The panellists also explained the tax controversies involved in the payment of agents’ fees. Novaes commented that agents usually incorporate entities to receive their fees (normally capped at certain percentages). Besides, the new Fédération Internationale de Football Association (FIFA) Football Agent Regulations, under which the agent must perform services as a natural person, may bring complexities to the tax situation.  

From the Portuguese perspective, Martins explained that FIFA’s recent regulatory changes prevent clubs form paying agents’ fees on behalf of the player. Prior to these changes the payment was considered as a benefit in kind, subject to PIT (personal income taxes), WHT (at the club level) and taxes on the payroll. With the new FIFA regulations, under which the payment to the agent must be conducted partially (50 per cent) by the player, the payment is subject to PIT and is not tax deductible at the player level, and the agent might need to file a tax return in Portugal and pay applicable taxes, unless there is a treaty in place.

Carsten Schlotter highlighted that in Germany the circumstances of each case are decisive, both for the wage tax and VAT purposes. Clubs are typically entitled to a VAT input deduction for services provided by a player’s agent to the club. Agreements between players and clubs are required and play an important part in in the tax treatment applicable. The FIFA regulations are not decisive for tax classification, but function as an indicator of the parties’ intended conduct. Under German income tax law, a player may deduct payments to their agent as income-related expenses.

Finally, under Italian law, Andrea Gallizioli clarified that commission due to the agent and paid by the club rather than the athlete are qualified as a fringe benefit, with consequences such as: taxable income for PIT purposes at the player level and, for the club, a WHT on the payments and the non-deductibility for CIT (corporate income tax) purposes. Gallizioli added that the new FIFA regulation may have potential implications for Italian taxation.

Image rights

The following topic was initially presented by Bodoh, who used the Lionel Messi case to explain the possible complexity concerning player remuneration in the US. As a brand ambassador not only for Inter Miami CF, but also for the whole Major League Soccer (MLS) franchise, Messi will receive payments for image rights, a salary, a signing bonus, an ownership stake/participation in the management of the club upon his retirement and a portion of the monetary gain from new subscribers related to Apple’s MLS coverage.

For US tax purposes, Bodoh explained that the possible issues relate to the timing of payments, the treatment of payments as ordinary income or capital, the possibility of triggering a deemed or actual US partnership situation, the treatment of each type of consideration, transfer pricing on image rights and the US state tax nexus.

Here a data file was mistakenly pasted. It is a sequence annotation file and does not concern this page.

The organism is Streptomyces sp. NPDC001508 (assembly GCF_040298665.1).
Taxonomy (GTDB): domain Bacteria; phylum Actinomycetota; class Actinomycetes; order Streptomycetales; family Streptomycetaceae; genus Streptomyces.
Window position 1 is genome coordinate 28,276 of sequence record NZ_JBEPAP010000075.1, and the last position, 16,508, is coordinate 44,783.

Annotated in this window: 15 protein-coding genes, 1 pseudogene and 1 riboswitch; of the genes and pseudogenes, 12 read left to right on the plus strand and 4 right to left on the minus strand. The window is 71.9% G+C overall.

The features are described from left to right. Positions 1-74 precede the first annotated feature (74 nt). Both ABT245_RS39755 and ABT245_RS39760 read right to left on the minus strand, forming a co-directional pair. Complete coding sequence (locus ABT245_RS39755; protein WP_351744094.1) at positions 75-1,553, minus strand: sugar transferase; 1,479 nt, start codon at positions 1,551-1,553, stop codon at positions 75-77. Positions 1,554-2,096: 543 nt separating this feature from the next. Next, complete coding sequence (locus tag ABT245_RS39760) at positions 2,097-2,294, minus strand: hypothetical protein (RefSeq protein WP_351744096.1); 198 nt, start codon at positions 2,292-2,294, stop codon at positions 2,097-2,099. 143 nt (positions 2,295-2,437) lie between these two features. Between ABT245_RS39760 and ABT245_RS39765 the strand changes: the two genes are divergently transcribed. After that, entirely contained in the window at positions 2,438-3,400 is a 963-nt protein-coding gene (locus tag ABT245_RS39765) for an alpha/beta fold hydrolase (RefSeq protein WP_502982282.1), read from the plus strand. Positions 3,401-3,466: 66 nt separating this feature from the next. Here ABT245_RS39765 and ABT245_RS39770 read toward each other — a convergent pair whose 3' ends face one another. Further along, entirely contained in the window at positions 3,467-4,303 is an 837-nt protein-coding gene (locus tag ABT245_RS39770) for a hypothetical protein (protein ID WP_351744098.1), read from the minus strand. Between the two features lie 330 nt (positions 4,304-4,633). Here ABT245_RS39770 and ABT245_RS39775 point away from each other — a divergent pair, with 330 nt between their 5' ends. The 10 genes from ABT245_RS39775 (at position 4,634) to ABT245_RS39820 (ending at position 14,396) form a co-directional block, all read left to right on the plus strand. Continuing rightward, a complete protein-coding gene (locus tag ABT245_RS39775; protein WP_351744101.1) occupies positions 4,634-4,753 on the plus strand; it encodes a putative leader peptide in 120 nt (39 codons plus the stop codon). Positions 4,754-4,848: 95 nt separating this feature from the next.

Gallizioli commented on the Cristiano Ronaldo case in Italy, who, after moving in 2018 and opting for the ‘neo-residents’ tax regime, submitted a request to the tax authorities asking for the correct qualification, and the related territorial criteria, for income derived from the economic exploitation of personal image rights (not managed by the Italian club), but did not get a clear response. Due to this lack of clarity, he was taxed on all his image rights income and later sought a refund.

The panellist reported that both tax authorities and the Italian courts ruled that the particular income should be classified as self-employment income, and not as income from the exploitation of intellectual property rights, income from employment, or income from a self-employed activity not performed professionally. In addition, such income should be considered as being produced where the image rights are managed (ie, the player’s residence, which in this case was Italy).

Roberto Duque Estrada explained that in Brazil a statutory maximum of 40 per cent may be paid to a player (or star company) as payment for image rights not classified as wages, and that income received from third parties are also not deemed as such.

Martins added that in Portugal splitting between wages and image rights is possible, and there is no clear allocation rule. The player or his star company may assign his image rights to the club or the national football association. PIT due by the player may be as high as 53 per cent, so the incorporation of a star company is usual. Martins pointed out that the use of a star company to exploit image rights may be challenged if it fails to meet the economic substance test within the Portuguese General Anti-Abuse Rule (GAAR).